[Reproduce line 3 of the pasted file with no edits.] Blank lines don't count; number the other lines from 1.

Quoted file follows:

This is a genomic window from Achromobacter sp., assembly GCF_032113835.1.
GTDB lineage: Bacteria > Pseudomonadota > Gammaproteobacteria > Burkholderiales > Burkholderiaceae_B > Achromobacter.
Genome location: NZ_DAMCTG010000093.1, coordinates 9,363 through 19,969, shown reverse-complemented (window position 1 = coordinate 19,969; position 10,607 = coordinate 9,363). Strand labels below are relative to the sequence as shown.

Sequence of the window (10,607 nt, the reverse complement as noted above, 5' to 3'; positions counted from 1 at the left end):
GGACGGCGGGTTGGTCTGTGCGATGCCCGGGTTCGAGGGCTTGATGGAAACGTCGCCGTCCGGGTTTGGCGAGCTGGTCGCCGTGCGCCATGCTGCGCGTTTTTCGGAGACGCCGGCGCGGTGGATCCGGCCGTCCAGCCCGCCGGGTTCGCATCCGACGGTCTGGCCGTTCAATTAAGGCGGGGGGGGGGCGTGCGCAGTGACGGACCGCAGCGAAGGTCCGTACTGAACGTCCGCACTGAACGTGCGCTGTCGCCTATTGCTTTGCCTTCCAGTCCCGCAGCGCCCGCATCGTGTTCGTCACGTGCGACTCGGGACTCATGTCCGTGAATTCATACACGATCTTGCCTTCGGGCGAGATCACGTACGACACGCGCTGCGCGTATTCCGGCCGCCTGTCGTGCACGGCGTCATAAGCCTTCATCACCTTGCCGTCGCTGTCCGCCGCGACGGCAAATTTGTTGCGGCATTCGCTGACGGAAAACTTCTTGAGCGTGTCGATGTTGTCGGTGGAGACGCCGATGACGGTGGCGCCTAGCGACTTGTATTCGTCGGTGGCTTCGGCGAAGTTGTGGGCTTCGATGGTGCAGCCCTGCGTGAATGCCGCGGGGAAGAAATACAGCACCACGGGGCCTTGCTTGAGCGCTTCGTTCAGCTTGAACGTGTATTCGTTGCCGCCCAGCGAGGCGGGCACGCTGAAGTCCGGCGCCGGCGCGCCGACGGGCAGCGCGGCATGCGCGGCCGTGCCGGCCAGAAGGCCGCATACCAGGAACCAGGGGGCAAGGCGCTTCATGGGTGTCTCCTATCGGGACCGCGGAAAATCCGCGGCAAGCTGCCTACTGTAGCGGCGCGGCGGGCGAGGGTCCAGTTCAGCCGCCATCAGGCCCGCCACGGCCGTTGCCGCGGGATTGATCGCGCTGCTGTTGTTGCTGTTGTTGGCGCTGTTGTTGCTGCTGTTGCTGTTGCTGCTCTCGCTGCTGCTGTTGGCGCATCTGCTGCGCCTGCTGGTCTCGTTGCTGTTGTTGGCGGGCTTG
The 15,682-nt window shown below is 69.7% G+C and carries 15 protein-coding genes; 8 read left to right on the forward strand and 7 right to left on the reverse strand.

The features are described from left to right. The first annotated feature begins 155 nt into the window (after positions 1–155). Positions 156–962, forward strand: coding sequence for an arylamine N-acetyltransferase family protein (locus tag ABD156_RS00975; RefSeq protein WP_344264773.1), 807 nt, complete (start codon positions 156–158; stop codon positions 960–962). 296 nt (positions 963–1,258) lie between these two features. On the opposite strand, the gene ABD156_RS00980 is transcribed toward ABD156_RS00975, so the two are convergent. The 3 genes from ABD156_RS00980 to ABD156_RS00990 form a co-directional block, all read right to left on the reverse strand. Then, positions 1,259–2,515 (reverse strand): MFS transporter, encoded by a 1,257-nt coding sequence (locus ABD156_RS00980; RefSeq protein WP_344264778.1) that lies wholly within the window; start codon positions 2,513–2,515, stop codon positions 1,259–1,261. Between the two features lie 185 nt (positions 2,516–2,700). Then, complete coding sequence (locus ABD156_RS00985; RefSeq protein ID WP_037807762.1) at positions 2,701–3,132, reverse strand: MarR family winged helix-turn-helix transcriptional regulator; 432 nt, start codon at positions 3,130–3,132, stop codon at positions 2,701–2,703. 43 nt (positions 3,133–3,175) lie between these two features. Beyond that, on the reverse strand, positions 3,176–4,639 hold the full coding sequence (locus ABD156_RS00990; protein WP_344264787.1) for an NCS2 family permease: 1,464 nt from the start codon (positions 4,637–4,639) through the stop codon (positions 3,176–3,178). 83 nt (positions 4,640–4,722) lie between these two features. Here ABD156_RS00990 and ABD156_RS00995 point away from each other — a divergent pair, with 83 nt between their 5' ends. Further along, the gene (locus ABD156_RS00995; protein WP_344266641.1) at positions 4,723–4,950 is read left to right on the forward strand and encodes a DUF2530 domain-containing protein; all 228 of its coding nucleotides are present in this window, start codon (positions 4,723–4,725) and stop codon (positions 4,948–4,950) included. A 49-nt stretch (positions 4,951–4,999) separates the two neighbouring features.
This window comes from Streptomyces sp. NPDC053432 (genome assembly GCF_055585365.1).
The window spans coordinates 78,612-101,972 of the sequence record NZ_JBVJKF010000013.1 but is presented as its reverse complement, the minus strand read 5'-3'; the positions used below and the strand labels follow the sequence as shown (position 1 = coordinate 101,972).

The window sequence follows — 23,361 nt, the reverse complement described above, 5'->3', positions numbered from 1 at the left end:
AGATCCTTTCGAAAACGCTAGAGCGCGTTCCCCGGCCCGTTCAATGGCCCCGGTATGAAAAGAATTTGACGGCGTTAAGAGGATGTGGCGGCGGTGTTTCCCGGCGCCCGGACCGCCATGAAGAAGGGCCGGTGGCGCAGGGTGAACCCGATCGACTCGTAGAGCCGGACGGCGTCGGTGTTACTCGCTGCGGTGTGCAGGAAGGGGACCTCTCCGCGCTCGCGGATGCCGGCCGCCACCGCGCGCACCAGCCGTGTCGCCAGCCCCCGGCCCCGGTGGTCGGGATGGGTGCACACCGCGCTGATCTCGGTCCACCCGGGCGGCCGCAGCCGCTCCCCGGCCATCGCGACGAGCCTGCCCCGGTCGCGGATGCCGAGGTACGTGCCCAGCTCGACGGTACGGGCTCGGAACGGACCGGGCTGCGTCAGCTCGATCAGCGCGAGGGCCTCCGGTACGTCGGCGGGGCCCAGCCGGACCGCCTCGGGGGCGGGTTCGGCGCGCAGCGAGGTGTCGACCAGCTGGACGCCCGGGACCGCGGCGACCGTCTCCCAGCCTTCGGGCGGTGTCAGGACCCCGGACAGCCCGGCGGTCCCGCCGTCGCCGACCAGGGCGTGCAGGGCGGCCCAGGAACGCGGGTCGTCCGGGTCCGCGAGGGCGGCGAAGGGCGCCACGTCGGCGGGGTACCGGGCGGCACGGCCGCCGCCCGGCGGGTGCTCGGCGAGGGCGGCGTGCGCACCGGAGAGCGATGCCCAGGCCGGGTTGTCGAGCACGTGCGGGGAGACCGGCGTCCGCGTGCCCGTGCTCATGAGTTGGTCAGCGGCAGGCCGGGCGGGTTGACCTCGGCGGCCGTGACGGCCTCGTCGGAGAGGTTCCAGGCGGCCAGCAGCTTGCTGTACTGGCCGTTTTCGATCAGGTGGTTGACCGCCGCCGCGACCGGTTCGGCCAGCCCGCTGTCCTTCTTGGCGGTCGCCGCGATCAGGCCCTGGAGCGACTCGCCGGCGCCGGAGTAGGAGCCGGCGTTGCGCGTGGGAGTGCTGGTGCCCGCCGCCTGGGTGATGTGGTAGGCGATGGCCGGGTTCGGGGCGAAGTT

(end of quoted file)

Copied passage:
Genome location: NZ_DAMCTG010000093.1, coordinates 9,363 through 19,969, shown reverse-complemented (window position 1 = coordinate 19,969; position 10,607 = coordinate 9,363). Strand labels below are relative to the sequence as shown.